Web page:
Dale Pittman, a consumer law lawyer in Petersburg, Va. , took Mr. Jones’s case without charge, and found that all but $134 of his payments had gone toward interest, fees and court costs. “It’s a perfectly legal result under Virginia law,” Mr. Pittman said. HSBC said it ceased collection shortly after Mr. Pittman took the case, but declined further comment. “We are confident we are treating our customers fairly and with integrity,” Kate Durham, a spokeswoman for HSBC North America, said in an e-mail message.

The rare debtors who press their claims, and catch a sympathetic judge, have a shot at a result more to their liking. Ruth M. Owens, a disabled Cleveland woman, was sued by Discover Bank in 2004 for an unpaid credit card. Ms. Owens offered a defense, sending a handwritten note to the court. “After paying my monthly utilities, there is no money left except a little food money and sometimes it isn’t enough,” she wrote. Robert Triozzi, a judge at the time, heard the case. He found that over a period of several years, Ms. Owens had paid nearly $3,500 on an original balance of $1,900. But Discover was suing her for $5,564, mostly for late fees, compound interest, penalties and other charges. He called Discover’s actions “unconscionable” and threw the case out. Discover defended its actions. “This account was placed with an attorney only after all other efforts to reach the card member were exhausted,” Matthew Towson, a bank spokesman, said in an e-mail message.

Going to court is no guarantee of victory, of course. Consumers who do go are sometimes intercepted by collection lawyers, who press them to sign papers settling without a trial. These settlements may be against the interests of debtors, but they sign anyway. “We’re signing off on a lot of settlement agreements where we shake our heads and ask, ‘Why is this person settling to this?’ ” Judge Lipman said.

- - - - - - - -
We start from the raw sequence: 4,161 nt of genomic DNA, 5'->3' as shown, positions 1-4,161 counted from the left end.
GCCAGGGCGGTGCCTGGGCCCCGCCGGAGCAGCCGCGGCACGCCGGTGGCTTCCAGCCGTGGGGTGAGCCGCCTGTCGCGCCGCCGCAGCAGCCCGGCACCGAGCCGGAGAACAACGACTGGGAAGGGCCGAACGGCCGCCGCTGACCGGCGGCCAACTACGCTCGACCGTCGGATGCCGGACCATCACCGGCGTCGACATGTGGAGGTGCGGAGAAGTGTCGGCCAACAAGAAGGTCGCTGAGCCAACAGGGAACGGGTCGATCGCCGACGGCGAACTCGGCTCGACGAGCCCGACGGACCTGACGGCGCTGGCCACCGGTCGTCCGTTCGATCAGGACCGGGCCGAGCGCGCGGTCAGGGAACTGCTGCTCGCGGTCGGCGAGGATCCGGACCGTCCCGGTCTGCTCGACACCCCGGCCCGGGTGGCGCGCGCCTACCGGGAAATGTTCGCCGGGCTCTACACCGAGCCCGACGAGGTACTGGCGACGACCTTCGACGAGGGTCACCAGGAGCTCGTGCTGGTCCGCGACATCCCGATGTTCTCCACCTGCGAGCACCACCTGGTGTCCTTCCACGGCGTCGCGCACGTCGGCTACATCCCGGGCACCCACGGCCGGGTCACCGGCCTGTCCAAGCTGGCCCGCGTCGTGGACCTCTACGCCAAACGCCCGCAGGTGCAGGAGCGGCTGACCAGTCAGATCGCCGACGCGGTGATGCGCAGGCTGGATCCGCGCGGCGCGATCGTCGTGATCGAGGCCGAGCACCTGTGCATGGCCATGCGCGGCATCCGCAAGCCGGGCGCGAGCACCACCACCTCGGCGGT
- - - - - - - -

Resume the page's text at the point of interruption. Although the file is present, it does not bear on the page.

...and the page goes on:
For the working poor, losing a lawsuit can mean disaster. A 1968 federal law exempts 75 percent of a worker’s wages, or 30 times the minimum wage per week, from being taken in garnishment — whichever is less. But increases in the minimum wage have failed to keep up with inflation. As federal law stands now, just $217.50 a week is exempt from seizure. (A few states set higher cutoffs.) The working poor “have difficulties maintaining payments on life’s necessities with their full paycheck,” said Angela Riccetti, a lawyer with Atlanta Legal Aid who represents indigent clients whose wages are being garnished. “You lose 25 percent of it and everything folds.”

For Leann Weaver, the woman at the grocery store, Capital One’s lawsuit made a bad situation worse. After being evicted from her apartment, she moved in with her grandparents. Without them, she might have ended up on the street or in a shelter, she said. Capital One declined to comment on Ms. Weaver’s case. “We encourage anyone facing difficulties meeting their financial obligations to contact us right away,” Tatiana Stead, a bank spokeswoman, said in an e-mail message. Ms. Weaver said she repeatedly asked Capital One for more time to pay her $2,470 debt, but last year the bank filed suit. She failed to show up in court, and a judgment was entered against her, swollen by $1,800 in interest and lawyers’ fees. Then the garnishment began, almost $500 a month, or a quarter of her pay. “I can’t even look at my paychecks any more,” she said.

http://www.nytimes.com/2010/04/02/business/economy/02garnish.html?pagewanted=1&hp

----

A teen-age Stevie Wonder singing a knock-out version of the folk-song "16 Tons"

http://www.youtube.com/watch?v=0NkWy-OvWrk&feature=related

Ninjahedge
April 2nd, 2010, 11:04 AM
doubled the average cost of filing, to more than $2,000. Many low-income debtors must save for months before they can afford to go broke

Classic.

Maybe they can charge the fee?

BBMW
April 2nd, 2010, 11:53 AM
There should be a business opportunity for an enterprising lawyer here. Charge a reasonable fixed rate to defend these cases (which would probably not be too difficult), and do them in bulk. If advertised correctly, they'd probably have no shortage of clients.

User Name
April 2nd, 2010, 01:32 PM
Maybe they should just pay their bills in a timely manner and quit trying to live beyond their means.


Leann Weaver ....failed to show up in court


Sidney Jones ... did not appear in court

I have no sympathy for these people.

Fabrizio
April 2nd, 2010, 01:48 PM
Do you have sympathy for the banks that are charging how much in interest payments?

Do you have sympathy for loan sharks too?

Alonzo-ny
April 2nd, 2010, 03:48 PM